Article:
Fashion market in developed countries saturated?

Outside the fashion market, Consumers have purchased clothing in unprecedented quantities in the past 20 years when fashion brands such as H&M, Zara and cheap fashion retailers including Primark and Walmart reduced their prices amid production. Apparel shifted to Asia, where the workforce is hefty cheap.

Consumers have reached the peak of happiness with fashion market

According to data from the market research and consulting firm Kantar, the average American consumer currently buys 65 pieces of clothing a year, up from 40 or 50 in the 1990s but lower than their 70 pieces in 2005. Similarly, the United Kingdom consumers are buying 50 costumes per year, lower than the figure 52 pieces years ago.

Clothing prices in the US have decreased by 0.8% per year since 2001, while clothing prices in the United Kingdom have declined for 13 consecutive years through 2010. Sales of clothing in the United Kingdom have more than doubled since 1998 and clothing sales in the United States have increased nearly 50% since 2001. But now, sales in developed countries are stagnant or declining.

Morgan Stanley bank report released on October  11 states that when clothing sales begin to saturate or start to decline and the average selling price continues to decline, the value of clothing sales will decline too.

“So, according to our argument, fashion markets in many developed countries are probably starting to enter a long-term structural decline,” Morgan Stanley analysts wrote.

Increasing consumer awareness about the negative impact of the textile industry on the environment is just one of the reasons for the decline in apparel sales.

Geoff Ruddell, Kimberly Greenberger and Maki Shinozaki of Morgan Stanley bank said that another big reason is that consumers in developed countries have “reached the peak of happiness” when shopping for clothes because the clothes are currently so cheap, allowing consumers to buy in a large amount.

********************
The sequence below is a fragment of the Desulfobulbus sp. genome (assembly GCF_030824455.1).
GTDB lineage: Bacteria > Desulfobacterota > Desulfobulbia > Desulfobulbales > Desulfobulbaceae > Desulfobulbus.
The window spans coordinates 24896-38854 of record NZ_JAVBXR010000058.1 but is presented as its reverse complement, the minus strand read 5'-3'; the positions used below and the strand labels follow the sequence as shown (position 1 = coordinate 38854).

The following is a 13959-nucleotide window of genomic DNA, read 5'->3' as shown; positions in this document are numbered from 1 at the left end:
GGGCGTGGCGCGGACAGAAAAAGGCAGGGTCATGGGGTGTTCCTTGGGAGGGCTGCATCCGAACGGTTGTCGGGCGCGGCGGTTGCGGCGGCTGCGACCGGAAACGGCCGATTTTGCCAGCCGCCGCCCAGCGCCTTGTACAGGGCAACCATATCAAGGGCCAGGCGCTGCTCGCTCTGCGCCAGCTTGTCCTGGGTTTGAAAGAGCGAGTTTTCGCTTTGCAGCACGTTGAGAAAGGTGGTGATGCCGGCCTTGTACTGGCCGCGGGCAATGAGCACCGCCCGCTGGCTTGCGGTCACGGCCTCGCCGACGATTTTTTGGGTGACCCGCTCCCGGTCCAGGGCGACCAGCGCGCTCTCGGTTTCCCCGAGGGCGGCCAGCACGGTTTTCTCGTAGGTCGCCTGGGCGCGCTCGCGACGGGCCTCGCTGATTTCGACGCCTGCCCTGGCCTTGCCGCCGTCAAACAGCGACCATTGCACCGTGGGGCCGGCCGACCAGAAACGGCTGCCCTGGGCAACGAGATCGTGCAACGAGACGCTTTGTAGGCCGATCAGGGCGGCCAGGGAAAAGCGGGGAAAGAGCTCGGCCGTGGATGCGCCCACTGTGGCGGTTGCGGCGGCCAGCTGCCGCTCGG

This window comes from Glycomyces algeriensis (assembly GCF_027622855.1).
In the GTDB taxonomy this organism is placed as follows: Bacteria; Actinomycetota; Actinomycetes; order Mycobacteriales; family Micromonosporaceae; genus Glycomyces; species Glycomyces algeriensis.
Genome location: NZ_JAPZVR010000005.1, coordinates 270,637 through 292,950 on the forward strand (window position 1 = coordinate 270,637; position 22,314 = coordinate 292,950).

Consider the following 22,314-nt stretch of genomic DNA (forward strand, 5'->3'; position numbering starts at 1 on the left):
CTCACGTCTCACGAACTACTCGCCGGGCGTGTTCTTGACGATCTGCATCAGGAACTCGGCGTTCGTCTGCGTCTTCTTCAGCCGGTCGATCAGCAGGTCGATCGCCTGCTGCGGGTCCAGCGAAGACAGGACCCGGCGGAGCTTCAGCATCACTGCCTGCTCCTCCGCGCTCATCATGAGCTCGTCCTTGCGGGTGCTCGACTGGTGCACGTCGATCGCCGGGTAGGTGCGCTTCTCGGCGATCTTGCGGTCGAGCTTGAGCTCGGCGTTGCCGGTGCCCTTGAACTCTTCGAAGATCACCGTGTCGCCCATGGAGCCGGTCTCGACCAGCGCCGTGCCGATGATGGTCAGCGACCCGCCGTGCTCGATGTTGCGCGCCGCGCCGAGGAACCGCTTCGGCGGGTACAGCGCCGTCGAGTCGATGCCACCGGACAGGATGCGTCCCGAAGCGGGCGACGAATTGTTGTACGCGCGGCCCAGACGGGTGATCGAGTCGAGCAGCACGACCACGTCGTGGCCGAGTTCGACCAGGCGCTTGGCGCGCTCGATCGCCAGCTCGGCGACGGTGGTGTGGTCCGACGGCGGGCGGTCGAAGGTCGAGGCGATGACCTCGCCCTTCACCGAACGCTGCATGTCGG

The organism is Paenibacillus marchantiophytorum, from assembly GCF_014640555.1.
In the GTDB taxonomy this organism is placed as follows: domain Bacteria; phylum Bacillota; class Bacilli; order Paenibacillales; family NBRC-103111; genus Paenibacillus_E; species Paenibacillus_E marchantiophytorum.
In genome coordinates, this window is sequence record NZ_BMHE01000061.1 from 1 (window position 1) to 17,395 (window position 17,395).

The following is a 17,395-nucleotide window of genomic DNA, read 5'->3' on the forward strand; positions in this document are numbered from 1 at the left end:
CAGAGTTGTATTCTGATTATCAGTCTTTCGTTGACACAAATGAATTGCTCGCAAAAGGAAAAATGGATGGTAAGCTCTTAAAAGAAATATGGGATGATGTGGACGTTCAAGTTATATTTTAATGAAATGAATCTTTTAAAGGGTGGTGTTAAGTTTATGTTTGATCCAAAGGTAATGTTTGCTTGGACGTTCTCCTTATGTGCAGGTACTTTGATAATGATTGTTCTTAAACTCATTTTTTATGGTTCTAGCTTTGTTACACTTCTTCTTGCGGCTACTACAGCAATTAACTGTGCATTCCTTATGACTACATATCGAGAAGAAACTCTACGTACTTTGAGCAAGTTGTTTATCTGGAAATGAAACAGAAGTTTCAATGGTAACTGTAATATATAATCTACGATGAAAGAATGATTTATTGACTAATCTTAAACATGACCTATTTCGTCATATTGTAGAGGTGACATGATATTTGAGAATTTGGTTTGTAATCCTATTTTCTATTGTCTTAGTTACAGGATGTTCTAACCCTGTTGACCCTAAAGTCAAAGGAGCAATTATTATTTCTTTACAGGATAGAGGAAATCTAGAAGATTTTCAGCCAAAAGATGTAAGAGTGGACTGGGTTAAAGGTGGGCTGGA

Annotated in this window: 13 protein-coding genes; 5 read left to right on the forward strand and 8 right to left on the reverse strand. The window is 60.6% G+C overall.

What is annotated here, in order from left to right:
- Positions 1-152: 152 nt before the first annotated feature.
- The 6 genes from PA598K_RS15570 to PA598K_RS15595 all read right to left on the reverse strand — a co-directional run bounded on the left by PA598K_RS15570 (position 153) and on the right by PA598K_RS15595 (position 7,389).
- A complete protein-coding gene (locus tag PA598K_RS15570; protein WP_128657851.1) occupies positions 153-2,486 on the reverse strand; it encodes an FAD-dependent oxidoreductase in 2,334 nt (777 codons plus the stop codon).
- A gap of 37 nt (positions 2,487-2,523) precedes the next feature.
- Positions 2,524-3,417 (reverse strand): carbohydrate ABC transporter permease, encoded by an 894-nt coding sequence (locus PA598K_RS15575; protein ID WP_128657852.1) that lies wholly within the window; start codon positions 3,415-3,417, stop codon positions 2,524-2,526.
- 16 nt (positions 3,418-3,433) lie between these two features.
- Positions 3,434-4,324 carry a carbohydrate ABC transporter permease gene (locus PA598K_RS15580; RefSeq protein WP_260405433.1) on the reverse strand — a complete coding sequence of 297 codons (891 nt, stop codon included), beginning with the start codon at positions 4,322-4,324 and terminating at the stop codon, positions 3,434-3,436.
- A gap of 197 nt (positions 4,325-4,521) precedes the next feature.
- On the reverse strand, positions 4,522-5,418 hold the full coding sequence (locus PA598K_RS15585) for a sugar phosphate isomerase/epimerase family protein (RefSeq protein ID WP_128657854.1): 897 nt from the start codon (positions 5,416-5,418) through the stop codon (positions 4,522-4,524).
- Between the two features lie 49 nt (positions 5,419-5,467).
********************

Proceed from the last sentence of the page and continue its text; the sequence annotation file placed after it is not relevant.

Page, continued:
This judgment is based on the Law of Diminishing Marginal Utility of Austrian economist Carl Menger. This law says that the greater the amount of goods or services consumed by consumers, the less the benefit or the satisfaction gained from each additional unit.

“Simply put, consumers prefer spending more money on other things such as going to the restaurant, rather than buying the 60th outfit in each year,” Morgan Stanley’s report said.

As consumers consume larger quantities of goods or services, the gains or satisfaction gains from each additional unit will decrease.

The downtrend will last for a long time

According to the report, the only way for the fashion market in developed countries to grow is that clothing must be more expensive, but this scenario is unlikely.

The report stated that the trend of discounted clothing will continue as apparel manufacturing activities continue to shift from China to countries with cheap labor in the region, such as Vietnam and Bangladesh.

The report suggests that the rise of automation in fashion market, especially the apparel industry, i.e. robots capable of performing T-shirt manufacturing tasks including cutting, sewing and product quality control, may also be possible dragging down garment prices.

In the past 3-4 years, fashion retailers have just begun to realize that the business conditions are becoming too difficult. The report said stocks of leading fashion retailers such as H&M, Inditex, Gap, Macy’s, Kohl’s, American Eagle and Abercombie & Fitch are being overvalued.

“For years, consumers have taken advantage of the low prices to buy fashion in large quantities. But the expectation that consumers will buy clothing in larger quantities thanks to unprecedented low prices is something that can never be sustained in the long term,” the report concludes.

Khanh Lan (According to CNBC, Financial Review)

* Source: Saigon Times

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